Alibaba founder Jack Ma recently hit headlines after claiming married couples should have sex six times a week.
“We want 669 in life. What is 669? Six times in six days; the emphasis is on nine,” the Chinese business magnate told employees during a group marital ceremony, referring to sex.
Of course, Ma is not relationships expert, and the comments were made during a lighthearted speech. Still, it begs the question: does he have a point? Does almost-daily sex the key to a happier relationship?
On the one hand, a number of studies do suggest those married couples who get it on more often are, on average, more satisfied in their relationship. Plus, sex in general has myriad health benefits, including boosting sleep and brain power.
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However, we know every couple is different – and a good relationship is down to a lot more than what happens between the sheets.
What’s more, it would seem the average British couple are getting down and dirty a lot less than Ma suggests. In fact, a recent study found the majority of Brits have sex less than once a week – and co-habiting and married couples reporting even less.
To settle the question, we spoke to relationship expert Kate Mansfield – and she actually proved very reassuring.
How much sex should couples have?
Sex frequency depends on a number of factors individual to a couple, according to Mansfield.
As for Ma’s prescriptive “six times a week” suggestion, she calls it “ridiculous”.
“A one size fits all approach to couples and sex is ridiculous and given the differences in age, culture, personality type there could never be a set rule for how often a couple should have sex,” she tells Yahoo UK.
However, she did suggest having sex less than once a fortnight could represent “a problem” in a long-established relationship, while going for more than a few months without is “worrying”.
Are couples who have more sex happier?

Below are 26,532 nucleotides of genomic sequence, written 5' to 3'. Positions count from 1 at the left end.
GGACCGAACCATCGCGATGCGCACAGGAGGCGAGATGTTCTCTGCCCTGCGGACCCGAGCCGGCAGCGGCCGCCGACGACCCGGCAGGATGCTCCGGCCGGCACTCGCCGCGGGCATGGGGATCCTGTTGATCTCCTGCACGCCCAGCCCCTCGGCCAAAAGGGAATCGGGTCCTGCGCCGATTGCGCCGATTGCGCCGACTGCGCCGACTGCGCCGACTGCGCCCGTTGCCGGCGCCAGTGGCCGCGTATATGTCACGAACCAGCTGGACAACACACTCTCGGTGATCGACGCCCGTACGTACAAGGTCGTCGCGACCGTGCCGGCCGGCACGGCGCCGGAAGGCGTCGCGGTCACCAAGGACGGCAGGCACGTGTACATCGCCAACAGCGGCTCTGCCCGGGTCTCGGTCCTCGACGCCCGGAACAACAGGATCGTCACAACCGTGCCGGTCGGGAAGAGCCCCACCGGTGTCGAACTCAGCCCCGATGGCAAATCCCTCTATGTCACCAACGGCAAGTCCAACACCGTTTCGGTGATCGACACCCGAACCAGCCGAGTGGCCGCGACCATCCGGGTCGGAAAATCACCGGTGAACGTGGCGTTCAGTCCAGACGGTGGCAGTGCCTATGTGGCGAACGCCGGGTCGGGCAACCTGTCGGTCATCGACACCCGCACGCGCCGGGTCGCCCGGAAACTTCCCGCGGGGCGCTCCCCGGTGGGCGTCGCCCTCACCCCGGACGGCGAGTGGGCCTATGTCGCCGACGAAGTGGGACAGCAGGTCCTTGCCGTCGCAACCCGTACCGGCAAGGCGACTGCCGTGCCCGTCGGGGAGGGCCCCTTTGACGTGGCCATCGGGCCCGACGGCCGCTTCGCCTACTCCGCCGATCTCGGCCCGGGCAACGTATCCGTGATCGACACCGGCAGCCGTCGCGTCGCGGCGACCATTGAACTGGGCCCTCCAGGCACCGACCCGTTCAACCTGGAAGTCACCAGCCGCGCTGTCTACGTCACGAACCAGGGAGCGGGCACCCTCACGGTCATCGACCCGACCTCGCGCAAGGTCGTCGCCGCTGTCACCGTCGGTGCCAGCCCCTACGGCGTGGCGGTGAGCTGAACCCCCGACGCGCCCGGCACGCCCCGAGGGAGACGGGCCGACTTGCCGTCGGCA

Not necessarily, says Mansfield.
“Some couples use sex as a glue to mask underlying issues such as lack of commitment and a lack of respect,” she says. “Even abusive relationships can sometimes have high sexual chemistry but nothing else.”
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However, in general, regular sex goes hand in hand with a healthy relationship, she says.
Research shows that couples who engage regularly are happier, more committed, less likely to cheat, and have a much more sustainable long-term relationship life.”
How do you improve your sex life with your partner?
If you’re worried about the amount of sex you are having, or would like to have more, Mansfield recommends working on other parts of your relationship first rather than simply focussing on numbers.
“Good sex most often is something that comes out of high levels of intimacy, connection, and staying emotionally present with your partner,” she explains.
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“Not avoiding conflict and dealing with issues head-on is key to keeping sexual chemistry alive.”
Intimacy doesn’t have to be all about sex, of course.
Simply kissing your partner has been proven to have health benefits including decreasing stress and keeping you happy.